It’s actually a good example of upcycling. The cans have standard sizes and are available nearly for free in most parts of the world. The can houses one or two tiny LEDs mounted on an IMS (insulated metal substrate) circuit board in the concave space at the bottom of the can. The metal of the can works as a heatsink for the 0.5 W LEDs. The total BOM is really low if large quantities of the necessary parts (PCBs, LEDs, acryl covers) are ordered and they are easy to assemble. The selected LEDs (Nichia NFSL157AT-H3) have a high color rendering index and are therefore good for reading and indoor use.
Here’s an image of two 0.5 W LEDs on an IMS PCB together with current limiting resistors:
The 0.5 W LEDs which are soldered to an IMS circuit board and then glued into the concave bottom part of the can are really tiny:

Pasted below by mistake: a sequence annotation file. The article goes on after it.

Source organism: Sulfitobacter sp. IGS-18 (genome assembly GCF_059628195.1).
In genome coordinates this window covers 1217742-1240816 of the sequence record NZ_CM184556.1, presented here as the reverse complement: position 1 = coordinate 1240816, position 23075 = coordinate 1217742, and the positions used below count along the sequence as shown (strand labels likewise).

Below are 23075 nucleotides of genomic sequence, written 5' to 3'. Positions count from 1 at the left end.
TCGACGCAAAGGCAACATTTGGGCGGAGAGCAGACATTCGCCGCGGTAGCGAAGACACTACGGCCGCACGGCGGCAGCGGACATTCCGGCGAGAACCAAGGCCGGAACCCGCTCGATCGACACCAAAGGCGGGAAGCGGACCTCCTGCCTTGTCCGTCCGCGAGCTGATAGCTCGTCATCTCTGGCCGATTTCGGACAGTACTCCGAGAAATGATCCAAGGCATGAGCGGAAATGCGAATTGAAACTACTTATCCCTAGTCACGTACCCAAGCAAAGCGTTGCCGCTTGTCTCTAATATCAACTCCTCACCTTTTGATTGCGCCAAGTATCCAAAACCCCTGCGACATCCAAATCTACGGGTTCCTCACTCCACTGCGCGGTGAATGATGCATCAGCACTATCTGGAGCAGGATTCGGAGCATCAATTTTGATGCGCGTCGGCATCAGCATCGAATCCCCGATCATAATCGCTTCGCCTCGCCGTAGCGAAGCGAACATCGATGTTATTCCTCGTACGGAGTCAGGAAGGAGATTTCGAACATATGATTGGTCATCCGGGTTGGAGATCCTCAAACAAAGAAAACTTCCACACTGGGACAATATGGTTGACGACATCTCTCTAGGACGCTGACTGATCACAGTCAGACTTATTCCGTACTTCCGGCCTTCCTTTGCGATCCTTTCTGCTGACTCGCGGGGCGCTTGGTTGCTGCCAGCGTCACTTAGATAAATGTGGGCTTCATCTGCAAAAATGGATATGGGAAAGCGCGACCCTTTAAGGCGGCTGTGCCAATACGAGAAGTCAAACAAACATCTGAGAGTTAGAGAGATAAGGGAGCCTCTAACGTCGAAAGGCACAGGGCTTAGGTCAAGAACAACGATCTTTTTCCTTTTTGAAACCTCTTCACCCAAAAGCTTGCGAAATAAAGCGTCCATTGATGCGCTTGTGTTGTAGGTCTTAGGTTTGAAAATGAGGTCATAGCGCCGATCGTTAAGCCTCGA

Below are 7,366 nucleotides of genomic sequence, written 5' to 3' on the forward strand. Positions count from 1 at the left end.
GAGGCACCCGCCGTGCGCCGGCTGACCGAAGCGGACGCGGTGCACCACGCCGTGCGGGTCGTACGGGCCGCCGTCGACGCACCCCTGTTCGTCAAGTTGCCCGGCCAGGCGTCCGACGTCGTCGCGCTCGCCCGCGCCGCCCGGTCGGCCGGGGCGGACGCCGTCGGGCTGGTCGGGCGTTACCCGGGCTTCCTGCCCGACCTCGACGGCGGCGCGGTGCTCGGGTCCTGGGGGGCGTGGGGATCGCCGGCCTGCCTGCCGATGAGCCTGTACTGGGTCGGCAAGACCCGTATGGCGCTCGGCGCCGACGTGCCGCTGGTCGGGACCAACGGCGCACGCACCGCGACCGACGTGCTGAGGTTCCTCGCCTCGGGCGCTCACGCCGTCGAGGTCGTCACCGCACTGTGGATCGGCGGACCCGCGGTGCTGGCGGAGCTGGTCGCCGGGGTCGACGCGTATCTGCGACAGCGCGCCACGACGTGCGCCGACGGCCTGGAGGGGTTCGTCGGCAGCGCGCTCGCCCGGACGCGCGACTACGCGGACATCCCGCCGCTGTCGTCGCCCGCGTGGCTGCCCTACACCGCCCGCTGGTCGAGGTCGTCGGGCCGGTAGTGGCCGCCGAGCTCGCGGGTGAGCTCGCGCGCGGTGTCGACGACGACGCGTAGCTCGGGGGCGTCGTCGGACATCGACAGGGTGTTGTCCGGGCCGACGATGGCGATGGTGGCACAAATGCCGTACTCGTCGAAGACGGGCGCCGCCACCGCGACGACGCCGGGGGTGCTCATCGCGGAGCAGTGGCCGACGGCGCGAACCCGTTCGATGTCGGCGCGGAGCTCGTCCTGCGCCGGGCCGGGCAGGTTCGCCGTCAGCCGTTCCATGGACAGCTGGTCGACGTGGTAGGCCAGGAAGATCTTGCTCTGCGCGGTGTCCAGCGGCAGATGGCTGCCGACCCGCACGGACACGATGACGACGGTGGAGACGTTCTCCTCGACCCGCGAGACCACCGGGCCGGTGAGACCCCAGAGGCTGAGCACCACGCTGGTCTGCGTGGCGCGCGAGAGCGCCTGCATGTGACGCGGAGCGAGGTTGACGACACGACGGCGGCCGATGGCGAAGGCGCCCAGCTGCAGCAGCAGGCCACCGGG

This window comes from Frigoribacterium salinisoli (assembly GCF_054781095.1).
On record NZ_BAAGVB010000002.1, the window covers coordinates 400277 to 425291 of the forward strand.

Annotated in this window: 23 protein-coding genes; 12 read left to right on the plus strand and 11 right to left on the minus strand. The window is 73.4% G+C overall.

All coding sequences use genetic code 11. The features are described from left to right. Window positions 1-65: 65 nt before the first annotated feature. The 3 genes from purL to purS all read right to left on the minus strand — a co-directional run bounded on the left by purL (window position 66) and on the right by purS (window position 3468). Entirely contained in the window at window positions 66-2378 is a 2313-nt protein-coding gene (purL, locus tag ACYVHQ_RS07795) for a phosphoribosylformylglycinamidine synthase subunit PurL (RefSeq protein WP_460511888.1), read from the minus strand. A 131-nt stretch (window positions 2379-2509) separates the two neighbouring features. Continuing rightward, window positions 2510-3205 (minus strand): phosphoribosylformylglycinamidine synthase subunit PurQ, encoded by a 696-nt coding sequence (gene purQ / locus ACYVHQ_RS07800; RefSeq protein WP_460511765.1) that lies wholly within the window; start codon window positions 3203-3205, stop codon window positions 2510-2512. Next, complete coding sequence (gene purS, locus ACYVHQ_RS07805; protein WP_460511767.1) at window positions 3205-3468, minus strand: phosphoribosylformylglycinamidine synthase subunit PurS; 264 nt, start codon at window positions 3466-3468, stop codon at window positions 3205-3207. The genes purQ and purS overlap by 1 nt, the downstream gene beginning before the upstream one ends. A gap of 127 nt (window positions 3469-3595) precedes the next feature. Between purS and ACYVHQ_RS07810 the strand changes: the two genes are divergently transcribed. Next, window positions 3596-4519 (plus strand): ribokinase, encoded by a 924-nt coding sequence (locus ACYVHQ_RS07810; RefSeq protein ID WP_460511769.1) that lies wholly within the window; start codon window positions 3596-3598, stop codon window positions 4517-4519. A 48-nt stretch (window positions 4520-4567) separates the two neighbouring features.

This is the first prototype. An acryl cover protects the LED from dust and moisture. The acryl covers are now laser-cut and therefore fit much nicer.
Currently the lights are USB-powered from a computer or a small wall adapter. This makes a great camping light as was tested out at the Chaos Communication Camp 2011.
In the next step we will integrate more electronics: a small LiFePO4 battery and a charge controller. This will allow charging from a solar panel or the USB port.
The animation and rendering is done with Blender. I followed an excellent video tutorial about cans in Blender which can be found here.
The goal is to make an instruction video with blender in the future.